A great sense of despair flooded him — God, all that to do over again — and then the man in black said from behind him: “Over here, gunslinger. I don’t like you so close. You talk in your sleep.”
The gunslinger got groggily to his knees and turned around. The fire had burned down to red embers and gray ashes, leaving the familiar decayed pattern of exhausted fuel. The man in black was seated next to it, smacking his lips over the greasy remains of the rabbit.
“You did fairly well,” the man in black said. “I never could have sent that vision to Marten. He would have come back drooling.”
“What was it?” The gunslinger asked. His words were blurred and shaky. He felt that if he tried to rise, his legs would buckle.
“The universe,” the man in black said carelessly. He burped and threw the bones into the fire where they glistened with unhealthy whiteness. The wind above the cup of the Golgotha whistled with keen unhappiness.
“Universe,” the gunslinger said blankly.
“You want the Tower,” the man in black said. It seemed to be a question.
“But you shan’t have it,” the man in black said, and smiled with bright cruelty. “I have an idea of how close to the edge that last pushed you. The Tower will kill you half a world away.”
“You know nothing of me,” the gunslinger said quietly, and the smile faded from the other’s lips.
“I made your father and I broke him,” the man in black said grimly. “I came to your mother through Marten and took her. It was written, and it was. I am the furthest minion of the Dark Tower. Earth has been given into my hand.”
“What did I see?” The gunslinger asked. “At the end? What was it?”
“What did it seem to be?”
The gunslinger was silent, thoughtful. He felt for his tobacco, but there was none. The man in black did not offer to refill his poke by either black magic or white.
“There was light,” the gunslinger said finally. “Great white light. And then — ” He broke off and stared at the man in black. He was leaning forward, and an alien emotion was stamped on his face, writ too large for lies or denial. Wonder.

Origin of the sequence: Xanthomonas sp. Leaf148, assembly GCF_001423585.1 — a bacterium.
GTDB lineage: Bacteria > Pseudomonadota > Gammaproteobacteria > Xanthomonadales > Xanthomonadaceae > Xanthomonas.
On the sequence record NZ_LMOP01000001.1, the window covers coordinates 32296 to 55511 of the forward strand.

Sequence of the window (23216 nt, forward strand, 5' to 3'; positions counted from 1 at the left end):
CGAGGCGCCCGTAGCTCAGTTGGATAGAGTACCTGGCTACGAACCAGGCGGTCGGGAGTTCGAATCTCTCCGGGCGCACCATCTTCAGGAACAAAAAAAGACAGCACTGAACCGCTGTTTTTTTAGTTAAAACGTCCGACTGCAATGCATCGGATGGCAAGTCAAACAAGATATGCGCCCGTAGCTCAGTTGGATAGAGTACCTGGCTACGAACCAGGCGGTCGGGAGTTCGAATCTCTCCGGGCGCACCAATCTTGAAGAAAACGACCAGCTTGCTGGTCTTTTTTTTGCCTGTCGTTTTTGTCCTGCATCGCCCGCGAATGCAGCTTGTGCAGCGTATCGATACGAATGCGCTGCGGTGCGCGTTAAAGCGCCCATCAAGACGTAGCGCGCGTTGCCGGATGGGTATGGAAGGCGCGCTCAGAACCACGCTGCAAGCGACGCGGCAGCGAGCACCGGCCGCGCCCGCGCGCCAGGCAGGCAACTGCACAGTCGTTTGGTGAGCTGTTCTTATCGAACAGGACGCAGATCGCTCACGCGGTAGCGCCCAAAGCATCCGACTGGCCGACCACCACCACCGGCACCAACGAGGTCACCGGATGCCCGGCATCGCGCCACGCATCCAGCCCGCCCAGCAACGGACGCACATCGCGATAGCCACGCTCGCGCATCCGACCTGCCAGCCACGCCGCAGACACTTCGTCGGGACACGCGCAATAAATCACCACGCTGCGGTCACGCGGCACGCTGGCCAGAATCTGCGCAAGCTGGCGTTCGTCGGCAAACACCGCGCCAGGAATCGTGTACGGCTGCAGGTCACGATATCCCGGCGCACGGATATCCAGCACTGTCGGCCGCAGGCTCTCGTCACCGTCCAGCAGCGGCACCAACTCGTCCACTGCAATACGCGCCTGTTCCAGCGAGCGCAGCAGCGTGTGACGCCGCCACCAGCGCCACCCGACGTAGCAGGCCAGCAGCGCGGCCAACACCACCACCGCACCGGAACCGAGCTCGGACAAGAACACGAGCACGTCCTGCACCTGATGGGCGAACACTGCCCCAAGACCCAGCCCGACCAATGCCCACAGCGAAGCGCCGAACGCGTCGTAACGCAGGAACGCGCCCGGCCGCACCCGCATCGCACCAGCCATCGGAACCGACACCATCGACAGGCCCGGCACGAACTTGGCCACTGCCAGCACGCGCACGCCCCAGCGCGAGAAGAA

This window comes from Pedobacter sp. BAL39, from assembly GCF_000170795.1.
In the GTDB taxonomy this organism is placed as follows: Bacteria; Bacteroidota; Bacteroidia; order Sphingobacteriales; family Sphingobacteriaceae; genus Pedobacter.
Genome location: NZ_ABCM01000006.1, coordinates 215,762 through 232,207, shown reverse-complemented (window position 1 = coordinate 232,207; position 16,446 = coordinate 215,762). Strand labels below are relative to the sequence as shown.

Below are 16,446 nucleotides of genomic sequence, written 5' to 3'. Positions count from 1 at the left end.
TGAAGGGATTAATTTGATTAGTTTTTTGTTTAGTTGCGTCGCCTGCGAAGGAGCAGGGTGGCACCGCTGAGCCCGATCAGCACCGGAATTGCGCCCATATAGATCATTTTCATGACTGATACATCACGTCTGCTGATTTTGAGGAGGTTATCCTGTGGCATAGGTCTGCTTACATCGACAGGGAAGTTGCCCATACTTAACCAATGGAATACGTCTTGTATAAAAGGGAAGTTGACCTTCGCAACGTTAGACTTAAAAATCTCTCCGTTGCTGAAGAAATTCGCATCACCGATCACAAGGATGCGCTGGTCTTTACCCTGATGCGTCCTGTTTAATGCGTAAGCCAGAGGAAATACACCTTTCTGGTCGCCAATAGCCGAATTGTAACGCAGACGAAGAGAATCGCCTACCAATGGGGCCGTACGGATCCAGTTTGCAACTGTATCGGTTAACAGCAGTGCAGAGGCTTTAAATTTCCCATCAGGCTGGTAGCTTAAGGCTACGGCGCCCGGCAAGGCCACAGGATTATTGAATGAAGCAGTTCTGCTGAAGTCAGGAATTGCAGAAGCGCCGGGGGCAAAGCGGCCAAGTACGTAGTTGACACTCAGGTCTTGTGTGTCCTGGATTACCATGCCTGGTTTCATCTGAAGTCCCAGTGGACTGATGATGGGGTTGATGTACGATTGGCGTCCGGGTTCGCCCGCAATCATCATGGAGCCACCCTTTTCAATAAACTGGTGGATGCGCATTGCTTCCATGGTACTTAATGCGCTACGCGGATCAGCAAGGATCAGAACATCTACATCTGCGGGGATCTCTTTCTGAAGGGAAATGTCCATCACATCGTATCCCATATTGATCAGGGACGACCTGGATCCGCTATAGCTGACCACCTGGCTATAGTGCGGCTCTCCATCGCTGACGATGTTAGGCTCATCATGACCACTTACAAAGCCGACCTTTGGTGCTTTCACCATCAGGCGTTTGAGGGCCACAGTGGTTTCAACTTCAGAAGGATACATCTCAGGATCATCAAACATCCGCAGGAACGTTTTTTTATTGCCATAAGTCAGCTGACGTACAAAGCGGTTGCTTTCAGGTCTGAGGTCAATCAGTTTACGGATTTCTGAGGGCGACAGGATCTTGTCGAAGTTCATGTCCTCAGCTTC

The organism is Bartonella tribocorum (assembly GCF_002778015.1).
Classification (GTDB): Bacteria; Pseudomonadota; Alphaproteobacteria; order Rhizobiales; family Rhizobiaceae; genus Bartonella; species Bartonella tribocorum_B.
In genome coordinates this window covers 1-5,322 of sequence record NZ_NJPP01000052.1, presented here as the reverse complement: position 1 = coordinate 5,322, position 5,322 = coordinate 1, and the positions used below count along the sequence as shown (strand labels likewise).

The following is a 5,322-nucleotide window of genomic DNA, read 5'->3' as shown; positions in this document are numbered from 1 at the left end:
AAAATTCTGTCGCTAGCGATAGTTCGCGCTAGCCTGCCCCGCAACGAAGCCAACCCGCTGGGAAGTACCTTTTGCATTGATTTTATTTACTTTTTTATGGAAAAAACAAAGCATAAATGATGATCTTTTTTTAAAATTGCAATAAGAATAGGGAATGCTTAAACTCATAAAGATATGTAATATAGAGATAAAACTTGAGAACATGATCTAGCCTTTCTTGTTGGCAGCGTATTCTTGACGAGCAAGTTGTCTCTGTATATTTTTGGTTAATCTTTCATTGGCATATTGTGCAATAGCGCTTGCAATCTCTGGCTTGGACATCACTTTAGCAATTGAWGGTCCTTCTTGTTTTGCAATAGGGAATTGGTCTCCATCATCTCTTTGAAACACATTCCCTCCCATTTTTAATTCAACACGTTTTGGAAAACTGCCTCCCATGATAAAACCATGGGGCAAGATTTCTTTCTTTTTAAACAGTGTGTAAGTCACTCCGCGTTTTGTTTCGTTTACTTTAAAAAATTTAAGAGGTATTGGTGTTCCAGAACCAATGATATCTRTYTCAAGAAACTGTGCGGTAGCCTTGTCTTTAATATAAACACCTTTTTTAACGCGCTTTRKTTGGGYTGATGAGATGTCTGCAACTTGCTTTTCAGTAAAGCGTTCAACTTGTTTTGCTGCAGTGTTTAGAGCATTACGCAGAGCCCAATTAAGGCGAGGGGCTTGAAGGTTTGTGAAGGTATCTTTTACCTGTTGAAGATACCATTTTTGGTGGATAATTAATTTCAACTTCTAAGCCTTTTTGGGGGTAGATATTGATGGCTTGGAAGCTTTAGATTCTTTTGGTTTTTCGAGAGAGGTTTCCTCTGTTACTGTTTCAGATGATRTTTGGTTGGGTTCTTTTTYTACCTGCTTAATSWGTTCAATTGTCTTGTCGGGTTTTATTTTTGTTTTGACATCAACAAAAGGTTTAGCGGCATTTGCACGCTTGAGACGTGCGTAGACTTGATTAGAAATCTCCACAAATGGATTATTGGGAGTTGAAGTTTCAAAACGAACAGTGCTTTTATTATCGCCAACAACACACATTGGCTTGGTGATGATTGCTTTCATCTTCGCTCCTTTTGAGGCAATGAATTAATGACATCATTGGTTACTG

“You don’t know,” he said, and began to smile. “0 great sorcerer who brings the dead to life. You don’t know.”
“I know,” the man in black said. “But I don’t know… what.”
“White light,” the gunslinger repeated. “And then — a blade of grass. One single blade of grass that filled every.’ thing. And I was tiny. Infinitesimal.”
“Grass.” The man in black closed his eyes. His face looked drawn and haggard. “A blade of grass. Are you sure?”
“Yes.” The gunslinger frowned. “But it was purple.”
And so the man in black began to speak.
The universe (he said) offers a paradox too great for the finite mind to grasp. As the living brain cannot conceive of a nonliving brain — although it may think it can — the finite mind cannot grasp the infinite.
The prosaic fact of the universe’s existence single-handedly defeats the pragmatist and the cynic.
There was a time, yet a hundred generations before the world moved on, when mankind had achieved enough technical and scientific prowess to chip a few splinters from the great stone pillar of reality. Even then, the false light of science (knowledge, if you like) shone in only a few developed countries. Yet, despite a tremendous increase in available facts, there were remarkably few insights. Gunslinger, our fathers conquered the-disease-which-rots, which we call cancer, almost conquered aging, went to the moon —(“I don’t believe that,” the gunslinger said flatly, to which the man in black merely smiled and answered, “You needn’t.”)
— and made or discovered a hundred other marvelous baubles. But this wealth of information produced little or no insight. There were no great odes written to the wonders of artificial insemination —(“What?” “Having babies from frozen mansperm. ”